- 6.1: Viruses
- Viruses are generally ultramicroscopic, typically from 20 nm to 900 nm in length. Some large viruses have been found. Virions are acellular and consist of a nucleic acid, DNA or RNA, but not both, surrounded by a protein capsid. There may also be a phospholipid membrane surrounding the capsid. Viruses are obligate intracellular parasites.
- 6.2: The Viral Life Cycle
- Many viruses target specific hosts or tissues. Some may have more than one host. Many viruses follow several stages to infect host cells. These stages include attachment, penetration, uncoating, biosynthesis, maturation, and release. Bacteriophages have a lytic or lysogenic cycle. The lytic cycle leads to the death of the host, whereas the lysogenic cycle leads to integration of phage into the host genome.
- 6.3: Isolation, Culture, and Identification of Viruses
- Viral cultivation requires the presence of some form of host cell (whole organism, embryo, or cell culture). Viruses can be isolated from samples by filtration. Viral filtrate is a rich source of released virions. Bacteriophages are detected by presence of clear plaques on bacterial lawn. Animal and plant viruses are detected by cytopathic effects, molecular techniques (PCR, RT-PCR), enzyme immunoassays, and serological assays (hemagglutination assay, hemagglutination inhibition assay).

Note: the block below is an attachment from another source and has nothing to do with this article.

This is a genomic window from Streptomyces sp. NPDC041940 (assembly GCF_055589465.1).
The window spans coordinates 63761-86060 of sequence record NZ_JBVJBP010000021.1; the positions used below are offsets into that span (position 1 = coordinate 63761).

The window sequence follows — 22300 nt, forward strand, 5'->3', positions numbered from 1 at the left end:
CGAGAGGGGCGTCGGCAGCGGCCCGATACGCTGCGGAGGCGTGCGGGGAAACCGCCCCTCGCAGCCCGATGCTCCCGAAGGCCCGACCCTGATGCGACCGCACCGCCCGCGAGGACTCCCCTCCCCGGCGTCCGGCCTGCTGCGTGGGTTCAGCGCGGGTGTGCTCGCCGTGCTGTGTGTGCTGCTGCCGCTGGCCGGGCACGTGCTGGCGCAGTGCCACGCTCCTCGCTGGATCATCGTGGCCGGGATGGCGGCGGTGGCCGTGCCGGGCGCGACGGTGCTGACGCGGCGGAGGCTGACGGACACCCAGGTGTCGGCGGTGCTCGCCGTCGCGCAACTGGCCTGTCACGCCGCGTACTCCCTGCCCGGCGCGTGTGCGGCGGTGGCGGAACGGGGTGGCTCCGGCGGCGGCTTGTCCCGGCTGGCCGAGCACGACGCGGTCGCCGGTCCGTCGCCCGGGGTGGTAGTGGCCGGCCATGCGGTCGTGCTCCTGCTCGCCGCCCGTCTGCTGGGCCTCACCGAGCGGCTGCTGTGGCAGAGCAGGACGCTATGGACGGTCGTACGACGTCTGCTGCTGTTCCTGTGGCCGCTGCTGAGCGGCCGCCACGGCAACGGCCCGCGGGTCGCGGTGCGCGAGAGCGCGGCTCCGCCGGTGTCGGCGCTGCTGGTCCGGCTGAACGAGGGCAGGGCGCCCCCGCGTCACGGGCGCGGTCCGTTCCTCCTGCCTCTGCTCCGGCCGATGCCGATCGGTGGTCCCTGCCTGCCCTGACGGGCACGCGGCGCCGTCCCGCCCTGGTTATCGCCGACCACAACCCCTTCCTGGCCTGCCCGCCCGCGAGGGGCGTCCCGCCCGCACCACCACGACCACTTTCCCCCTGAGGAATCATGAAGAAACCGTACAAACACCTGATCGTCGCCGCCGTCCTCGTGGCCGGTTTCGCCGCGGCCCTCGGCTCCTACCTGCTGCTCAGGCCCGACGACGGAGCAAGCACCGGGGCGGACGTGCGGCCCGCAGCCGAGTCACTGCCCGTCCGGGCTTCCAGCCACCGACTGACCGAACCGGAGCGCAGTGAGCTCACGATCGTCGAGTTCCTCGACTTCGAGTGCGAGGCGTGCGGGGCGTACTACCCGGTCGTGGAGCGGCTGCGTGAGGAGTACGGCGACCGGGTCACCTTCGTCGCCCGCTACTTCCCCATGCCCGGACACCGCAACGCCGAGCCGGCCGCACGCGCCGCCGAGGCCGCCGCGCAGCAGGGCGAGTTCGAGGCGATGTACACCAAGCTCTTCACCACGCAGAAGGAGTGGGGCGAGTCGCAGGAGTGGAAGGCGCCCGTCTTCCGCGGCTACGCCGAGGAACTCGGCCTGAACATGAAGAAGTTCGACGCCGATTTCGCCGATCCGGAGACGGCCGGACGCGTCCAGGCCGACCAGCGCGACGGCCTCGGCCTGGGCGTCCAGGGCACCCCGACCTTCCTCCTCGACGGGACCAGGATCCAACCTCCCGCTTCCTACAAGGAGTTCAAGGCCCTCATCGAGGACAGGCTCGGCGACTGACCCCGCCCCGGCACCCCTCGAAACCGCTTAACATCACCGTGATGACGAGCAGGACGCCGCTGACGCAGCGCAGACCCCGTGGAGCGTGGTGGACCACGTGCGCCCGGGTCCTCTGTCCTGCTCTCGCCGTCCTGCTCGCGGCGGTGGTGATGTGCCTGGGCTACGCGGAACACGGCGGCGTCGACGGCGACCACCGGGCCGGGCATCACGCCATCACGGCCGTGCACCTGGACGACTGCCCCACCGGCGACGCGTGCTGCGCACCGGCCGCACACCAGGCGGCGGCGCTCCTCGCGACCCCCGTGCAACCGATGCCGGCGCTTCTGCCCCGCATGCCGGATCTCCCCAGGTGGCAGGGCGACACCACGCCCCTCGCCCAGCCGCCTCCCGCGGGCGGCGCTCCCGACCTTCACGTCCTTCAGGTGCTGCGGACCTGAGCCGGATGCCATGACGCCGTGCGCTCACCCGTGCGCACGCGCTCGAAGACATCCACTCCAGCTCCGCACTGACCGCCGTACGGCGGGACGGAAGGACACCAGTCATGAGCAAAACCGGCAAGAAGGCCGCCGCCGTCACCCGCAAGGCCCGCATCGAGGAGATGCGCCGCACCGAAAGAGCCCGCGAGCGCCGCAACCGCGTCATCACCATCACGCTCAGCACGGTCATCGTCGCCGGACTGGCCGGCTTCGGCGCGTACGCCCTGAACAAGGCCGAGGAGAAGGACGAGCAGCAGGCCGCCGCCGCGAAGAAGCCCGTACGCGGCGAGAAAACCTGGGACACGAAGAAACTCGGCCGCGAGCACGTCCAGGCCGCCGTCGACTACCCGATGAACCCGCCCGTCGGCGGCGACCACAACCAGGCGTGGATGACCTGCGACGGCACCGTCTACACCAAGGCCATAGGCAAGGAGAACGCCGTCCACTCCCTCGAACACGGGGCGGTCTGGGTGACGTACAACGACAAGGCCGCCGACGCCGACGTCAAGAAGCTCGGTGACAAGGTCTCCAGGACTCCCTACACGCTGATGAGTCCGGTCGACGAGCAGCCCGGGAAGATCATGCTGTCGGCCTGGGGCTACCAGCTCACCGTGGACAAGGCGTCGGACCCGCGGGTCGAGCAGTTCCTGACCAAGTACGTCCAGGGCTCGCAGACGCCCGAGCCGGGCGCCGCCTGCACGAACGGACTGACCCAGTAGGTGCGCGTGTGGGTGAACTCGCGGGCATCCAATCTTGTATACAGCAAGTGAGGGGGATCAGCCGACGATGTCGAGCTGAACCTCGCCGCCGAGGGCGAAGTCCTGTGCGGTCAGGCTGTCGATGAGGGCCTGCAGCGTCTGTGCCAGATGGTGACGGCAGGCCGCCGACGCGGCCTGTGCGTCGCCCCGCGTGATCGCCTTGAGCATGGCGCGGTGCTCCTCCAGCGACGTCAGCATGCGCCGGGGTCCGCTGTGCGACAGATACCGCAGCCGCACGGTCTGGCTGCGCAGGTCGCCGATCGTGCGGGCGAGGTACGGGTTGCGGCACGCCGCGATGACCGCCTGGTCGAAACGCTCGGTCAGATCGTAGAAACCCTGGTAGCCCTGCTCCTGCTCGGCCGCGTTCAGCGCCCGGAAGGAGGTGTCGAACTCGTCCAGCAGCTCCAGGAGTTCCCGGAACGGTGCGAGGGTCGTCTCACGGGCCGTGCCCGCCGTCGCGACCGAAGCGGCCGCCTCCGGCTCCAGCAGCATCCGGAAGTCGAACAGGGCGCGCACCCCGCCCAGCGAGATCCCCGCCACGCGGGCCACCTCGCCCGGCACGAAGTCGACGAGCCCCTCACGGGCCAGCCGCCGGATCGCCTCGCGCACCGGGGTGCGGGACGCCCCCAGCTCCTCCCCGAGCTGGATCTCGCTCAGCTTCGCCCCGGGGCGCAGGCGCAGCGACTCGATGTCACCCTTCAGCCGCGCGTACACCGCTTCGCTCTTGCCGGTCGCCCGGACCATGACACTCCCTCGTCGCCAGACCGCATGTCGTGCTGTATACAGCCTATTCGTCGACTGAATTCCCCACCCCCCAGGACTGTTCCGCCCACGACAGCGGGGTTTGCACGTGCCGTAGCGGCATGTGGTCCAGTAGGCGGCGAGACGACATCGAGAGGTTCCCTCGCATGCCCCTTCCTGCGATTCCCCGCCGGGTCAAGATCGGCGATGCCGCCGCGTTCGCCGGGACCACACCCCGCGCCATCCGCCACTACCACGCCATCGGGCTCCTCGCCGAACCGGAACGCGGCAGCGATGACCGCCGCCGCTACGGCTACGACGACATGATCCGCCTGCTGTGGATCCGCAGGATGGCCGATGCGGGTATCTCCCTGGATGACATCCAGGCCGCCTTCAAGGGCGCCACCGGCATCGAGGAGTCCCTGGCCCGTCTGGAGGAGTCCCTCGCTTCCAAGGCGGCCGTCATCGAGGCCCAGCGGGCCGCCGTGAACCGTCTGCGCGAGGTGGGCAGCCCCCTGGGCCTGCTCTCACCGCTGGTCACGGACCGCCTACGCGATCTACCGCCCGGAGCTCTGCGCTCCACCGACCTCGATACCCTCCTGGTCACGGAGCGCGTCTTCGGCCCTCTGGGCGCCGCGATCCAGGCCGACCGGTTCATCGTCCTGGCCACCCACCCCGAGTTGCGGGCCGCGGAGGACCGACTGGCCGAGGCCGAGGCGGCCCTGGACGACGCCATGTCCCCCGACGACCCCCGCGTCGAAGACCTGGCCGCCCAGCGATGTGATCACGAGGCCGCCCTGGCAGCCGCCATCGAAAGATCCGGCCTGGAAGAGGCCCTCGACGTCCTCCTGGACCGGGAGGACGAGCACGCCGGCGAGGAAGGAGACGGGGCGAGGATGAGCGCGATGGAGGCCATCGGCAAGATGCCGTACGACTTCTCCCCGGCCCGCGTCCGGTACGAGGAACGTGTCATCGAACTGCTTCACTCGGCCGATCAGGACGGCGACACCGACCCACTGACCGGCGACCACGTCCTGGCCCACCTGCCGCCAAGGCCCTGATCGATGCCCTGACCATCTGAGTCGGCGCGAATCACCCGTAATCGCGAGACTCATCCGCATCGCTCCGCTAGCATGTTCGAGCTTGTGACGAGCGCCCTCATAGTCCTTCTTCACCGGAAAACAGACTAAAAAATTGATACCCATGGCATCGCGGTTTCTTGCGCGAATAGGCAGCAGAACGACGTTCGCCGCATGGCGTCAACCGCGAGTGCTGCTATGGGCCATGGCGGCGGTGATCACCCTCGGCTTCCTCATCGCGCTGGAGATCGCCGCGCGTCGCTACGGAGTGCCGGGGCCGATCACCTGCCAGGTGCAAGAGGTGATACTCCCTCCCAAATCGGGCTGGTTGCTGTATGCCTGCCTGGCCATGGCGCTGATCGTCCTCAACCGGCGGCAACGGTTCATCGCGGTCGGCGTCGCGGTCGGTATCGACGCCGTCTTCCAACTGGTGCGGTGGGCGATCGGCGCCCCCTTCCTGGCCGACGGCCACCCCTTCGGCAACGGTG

- 6.4: Viroids, Virusoids, and Prions
- Other acellular agents such as viroids, virusoids, and prions also cause diseases. Viroids consist of small, naked ssRNAs that cause diseases in plants. Virusoids are ssRNAs that require other helper viruses to establish an infection. Prions are proteinaceous infectious particles that cause transmissible spongiform encephalopathies. Prions are extremely resistant to chemicals, heat, and radiation.
Thumbnail: This colorized transmission electron microscopic (TEM) image revealed some of the ultrastructural morphology displayed by an Ebola virus virion. Image used with permission (Public Domain; Frederick A. Murphy via CDC).